On Tuesday, the Joint Photographic Expert’s Group (a.k.a. “JPEG”) announced a new work item for the standardization of Microsoft’s HD Photo as JPEG XR (XR is short for “extended range” — a reference to its improvement over the original JPEG standard). You can read the publicity details in the Microsoft press release and the JPEG press release, but beyond the public relations pieces I wonder if you are thinking about HD-Photo/JPEG-XR for digital archiving. And if you’re thinking that I’ll bet your wondering about how HD Photo compares with JPEG 2000. As with many things, the devil is in the details, so here is a first, gut-reaction pass at the details.
Standards Free of Intellectual Property Concerns
In terms of IP concerns, both formats seem to be on par. Microsoft’s press release promises “if approved, Microsoft will offer a royalty-free grant for its patents that are required to implement the standard.” JPEG 2000 Part 1, developed as a committee work item, is believed to be free of IP restrictions. (More specifically, the official JPEG2000 website says, “In the case of technology submitted for consideration by JPEG for incorporation in Part 1 of the standard, the JPEG committee believes that the individual organisations concerned will make available licences to use this intellectual property, on a royalty- and fee-free basis, under specified conditions which may apply only to conforming implementations of the standard.”)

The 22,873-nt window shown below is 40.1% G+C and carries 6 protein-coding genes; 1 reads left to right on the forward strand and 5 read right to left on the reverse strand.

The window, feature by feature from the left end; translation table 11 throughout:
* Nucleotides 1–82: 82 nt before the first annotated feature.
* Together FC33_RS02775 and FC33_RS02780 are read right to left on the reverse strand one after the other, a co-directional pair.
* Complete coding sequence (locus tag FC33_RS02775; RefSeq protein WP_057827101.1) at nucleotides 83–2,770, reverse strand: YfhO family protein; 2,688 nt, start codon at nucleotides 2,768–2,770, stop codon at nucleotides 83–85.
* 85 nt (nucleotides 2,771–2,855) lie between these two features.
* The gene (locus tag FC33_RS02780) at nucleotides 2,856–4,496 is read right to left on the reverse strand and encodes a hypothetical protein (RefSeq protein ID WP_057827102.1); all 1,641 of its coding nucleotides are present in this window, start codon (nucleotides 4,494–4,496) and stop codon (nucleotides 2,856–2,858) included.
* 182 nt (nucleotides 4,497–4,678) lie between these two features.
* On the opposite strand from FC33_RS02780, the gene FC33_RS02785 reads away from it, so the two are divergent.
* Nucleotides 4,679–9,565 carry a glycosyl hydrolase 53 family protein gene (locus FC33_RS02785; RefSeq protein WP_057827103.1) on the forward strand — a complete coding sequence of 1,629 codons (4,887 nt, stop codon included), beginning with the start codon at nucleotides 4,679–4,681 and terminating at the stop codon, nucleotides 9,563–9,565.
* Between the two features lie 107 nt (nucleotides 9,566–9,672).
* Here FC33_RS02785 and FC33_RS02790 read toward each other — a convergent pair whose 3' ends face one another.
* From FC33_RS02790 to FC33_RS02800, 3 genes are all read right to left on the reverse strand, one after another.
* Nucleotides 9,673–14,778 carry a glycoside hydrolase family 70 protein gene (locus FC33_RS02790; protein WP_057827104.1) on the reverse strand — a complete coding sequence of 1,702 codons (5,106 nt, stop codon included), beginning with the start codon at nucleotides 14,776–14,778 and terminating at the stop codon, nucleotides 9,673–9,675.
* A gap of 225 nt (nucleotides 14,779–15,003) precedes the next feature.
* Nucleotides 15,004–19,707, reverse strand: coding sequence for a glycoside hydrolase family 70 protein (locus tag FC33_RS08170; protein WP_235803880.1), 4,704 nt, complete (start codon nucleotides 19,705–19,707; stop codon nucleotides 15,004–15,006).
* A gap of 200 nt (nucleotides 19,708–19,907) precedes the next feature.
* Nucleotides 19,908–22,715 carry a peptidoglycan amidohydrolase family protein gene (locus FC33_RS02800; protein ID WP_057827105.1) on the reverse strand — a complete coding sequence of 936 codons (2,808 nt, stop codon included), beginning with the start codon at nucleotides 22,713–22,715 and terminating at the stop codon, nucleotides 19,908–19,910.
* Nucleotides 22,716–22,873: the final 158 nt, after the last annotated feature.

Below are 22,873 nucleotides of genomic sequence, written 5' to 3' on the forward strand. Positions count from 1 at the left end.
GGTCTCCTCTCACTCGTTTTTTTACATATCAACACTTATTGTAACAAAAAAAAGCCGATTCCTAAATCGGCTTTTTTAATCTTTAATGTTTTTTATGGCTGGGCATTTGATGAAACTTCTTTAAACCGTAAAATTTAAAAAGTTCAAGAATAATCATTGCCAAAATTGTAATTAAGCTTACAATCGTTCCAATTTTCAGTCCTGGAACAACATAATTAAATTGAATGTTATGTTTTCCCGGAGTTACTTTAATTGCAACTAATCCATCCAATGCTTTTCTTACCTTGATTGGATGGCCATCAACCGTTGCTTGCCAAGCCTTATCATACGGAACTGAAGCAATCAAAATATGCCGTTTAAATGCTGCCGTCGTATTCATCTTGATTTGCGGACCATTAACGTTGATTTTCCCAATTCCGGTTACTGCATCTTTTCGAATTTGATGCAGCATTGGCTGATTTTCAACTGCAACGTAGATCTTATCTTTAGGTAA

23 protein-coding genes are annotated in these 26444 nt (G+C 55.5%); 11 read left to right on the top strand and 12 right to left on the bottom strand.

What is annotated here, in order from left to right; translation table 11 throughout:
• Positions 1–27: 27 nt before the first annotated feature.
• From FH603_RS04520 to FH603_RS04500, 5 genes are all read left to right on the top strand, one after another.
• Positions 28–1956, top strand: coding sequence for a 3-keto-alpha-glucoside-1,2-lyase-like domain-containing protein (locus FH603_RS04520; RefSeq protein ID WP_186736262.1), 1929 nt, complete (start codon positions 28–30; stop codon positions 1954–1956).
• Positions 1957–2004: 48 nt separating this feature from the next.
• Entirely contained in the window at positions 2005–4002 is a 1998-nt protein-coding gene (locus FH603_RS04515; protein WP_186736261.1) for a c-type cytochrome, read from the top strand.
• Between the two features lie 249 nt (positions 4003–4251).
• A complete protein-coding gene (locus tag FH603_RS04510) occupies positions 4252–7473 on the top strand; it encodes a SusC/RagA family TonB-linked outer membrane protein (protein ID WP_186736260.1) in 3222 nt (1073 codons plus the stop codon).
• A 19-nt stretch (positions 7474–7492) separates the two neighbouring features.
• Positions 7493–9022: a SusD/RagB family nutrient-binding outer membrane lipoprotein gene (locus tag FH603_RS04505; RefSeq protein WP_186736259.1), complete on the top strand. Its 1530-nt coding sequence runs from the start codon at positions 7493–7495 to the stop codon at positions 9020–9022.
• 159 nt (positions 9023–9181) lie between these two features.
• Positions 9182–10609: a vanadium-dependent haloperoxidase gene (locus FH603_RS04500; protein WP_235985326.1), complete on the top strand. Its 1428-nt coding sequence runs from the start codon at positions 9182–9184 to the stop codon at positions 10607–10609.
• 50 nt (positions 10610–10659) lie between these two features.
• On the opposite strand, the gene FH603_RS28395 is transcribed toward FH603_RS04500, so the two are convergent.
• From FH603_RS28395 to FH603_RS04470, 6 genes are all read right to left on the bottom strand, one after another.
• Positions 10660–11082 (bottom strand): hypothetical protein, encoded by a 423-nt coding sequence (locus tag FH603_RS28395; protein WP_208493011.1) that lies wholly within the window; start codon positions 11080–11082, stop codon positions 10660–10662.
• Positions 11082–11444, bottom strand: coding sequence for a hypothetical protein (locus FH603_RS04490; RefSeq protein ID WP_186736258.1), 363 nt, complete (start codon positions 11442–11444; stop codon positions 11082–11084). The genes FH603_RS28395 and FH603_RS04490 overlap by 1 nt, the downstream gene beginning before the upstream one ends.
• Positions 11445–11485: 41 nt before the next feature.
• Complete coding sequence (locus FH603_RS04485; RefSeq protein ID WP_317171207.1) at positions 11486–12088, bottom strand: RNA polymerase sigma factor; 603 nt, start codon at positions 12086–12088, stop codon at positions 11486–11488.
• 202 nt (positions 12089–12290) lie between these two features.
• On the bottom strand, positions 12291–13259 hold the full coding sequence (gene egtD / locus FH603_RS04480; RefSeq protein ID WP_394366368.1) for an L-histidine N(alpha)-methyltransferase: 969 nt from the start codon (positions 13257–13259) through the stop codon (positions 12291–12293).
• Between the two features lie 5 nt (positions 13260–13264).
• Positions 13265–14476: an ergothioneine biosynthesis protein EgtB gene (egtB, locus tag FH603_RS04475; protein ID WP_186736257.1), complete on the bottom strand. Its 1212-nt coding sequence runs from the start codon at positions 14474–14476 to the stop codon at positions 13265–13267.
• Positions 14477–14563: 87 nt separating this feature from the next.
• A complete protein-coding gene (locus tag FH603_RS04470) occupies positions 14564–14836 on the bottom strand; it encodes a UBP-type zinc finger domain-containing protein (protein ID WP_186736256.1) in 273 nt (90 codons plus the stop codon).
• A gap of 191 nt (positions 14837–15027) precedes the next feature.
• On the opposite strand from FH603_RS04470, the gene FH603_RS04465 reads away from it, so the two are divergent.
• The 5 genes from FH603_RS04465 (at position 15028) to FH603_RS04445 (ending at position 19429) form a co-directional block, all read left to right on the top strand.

HD Photo’s Technical Advantage?
There are claims that HD Photo’s compression algorithm is faster and has a smaller memory footprint, yet yields compression results on par with JPEG 2000. The most official statement from Microsoft that I could find was this: “HD Photo delivers a lightweight, high performance algorithm with a small memory footprint that enables practical, in-device encoding and decoding. HD Photo delivers image quality that is comparable to JPEG-2000 and more than twice the quality of JPEG.”1 The first statement is about performance that doesn’t directly compare HD Photo to other standards; the second statement is a one of quality equivalence with JPEG2000. Taken together, that is not exactly a clear-cut endorsement of the more-efficient-than-while-having-the-same-quality-as-JPEG2000 claim, and clearly we need to see some published metrics support or refute this. (Know of any published studies or statements that address this directly? Tell me about them in the comments.)